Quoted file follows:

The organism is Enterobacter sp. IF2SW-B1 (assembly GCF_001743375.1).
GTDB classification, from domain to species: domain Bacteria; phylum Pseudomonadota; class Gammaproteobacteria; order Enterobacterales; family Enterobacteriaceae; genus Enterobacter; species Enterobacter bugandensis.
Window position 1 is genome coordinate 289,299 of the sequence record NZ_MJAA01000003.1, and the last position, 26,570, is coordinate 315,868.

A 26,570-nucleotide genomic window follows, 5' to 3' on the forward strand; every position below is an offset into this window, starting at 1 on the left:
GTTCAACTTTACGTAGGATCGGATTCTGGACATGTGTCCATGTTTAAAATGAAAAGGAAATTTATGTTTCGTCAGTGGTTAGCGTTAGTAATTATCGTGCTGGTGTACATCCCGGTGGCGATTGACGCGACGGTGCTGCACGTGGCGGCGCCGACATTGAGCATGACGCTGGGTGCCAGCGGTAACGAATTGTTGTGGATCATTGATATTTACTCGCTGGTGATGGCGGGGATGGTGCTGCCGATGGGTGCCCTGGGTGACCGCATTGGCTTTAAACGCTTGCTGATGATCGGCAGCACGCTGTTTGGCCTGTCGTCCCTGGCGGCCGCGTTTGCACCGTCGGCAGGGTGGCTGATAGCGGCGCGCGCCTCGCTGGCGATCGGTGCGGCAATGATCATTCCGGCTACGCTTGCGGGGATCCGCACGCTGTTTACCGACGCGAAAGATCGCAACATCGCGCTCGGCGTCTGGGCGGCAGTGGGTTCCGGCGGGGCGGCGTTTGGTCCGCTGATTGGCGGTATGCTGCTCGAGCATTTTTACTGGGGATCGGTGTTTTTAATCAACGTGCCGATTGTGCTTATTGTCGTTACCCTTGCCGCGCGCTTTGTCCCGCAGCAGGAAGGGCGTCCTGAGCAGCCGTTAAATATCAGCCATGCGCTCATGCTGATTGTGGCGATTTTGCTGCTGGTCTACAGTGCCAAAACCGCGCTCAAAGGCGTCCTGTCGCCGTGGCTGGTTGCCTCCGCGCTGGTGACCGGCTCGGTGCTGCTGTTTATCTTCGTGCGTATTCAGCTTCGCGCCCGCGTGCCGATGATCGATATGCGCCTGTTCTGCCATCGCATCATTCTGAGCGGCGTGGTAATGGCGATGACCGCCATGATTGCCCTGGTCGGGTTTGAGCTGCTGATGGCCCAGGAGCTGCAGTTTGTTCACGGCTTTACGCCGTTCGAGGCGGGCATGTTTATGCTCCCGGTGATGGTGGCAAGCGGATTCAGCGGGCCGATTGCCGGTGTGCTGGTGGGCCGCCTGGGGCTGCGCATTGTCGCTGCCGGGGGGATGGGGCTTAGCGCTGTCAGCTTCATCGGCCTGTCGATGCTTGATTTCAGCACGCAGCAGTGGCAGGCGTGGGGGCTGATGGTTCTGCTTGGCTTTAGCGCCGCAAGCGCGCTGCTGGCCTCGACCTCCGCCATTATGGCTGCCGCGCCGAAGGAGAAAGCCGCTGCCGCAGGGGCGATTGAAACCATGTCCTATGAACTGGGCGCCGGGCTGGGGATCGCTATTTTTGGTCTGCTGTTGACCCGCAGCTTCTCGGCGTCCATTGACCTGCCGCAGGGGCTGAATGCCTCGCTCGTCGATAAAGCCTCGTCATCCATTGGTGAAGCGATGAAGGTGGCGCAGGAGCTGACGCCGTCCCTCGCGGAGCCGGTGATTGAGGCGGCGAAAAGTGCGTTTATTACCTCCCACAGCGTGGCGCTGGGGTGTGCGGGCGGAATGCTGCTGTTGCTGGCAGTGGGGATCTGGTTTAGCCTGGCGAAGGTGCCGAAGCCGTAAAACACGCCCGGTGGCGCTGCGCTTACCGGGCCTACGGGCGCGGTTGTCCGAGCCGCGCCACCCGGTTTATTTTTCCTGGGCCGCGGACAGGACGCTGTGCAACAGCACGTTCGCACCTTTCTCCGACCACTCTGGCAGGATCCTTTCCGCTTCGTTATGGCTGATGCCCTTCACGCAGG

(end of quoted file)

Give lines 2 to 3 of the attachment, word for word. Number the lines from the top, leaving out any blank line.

GTDB classification, from domain to species: domain Bacteria; phylum Pseudomonadota; class Gammaproteobacteria; order Enterobacterales; family Enterobacteriaceae; genus Enterobacter; species Enterobacter bugandensis.
Window position 1 is genome coordinate 289,299 of the sequence record NZ_MJAA01000003.1, and the last position, 26,570, is coordinate 315,868.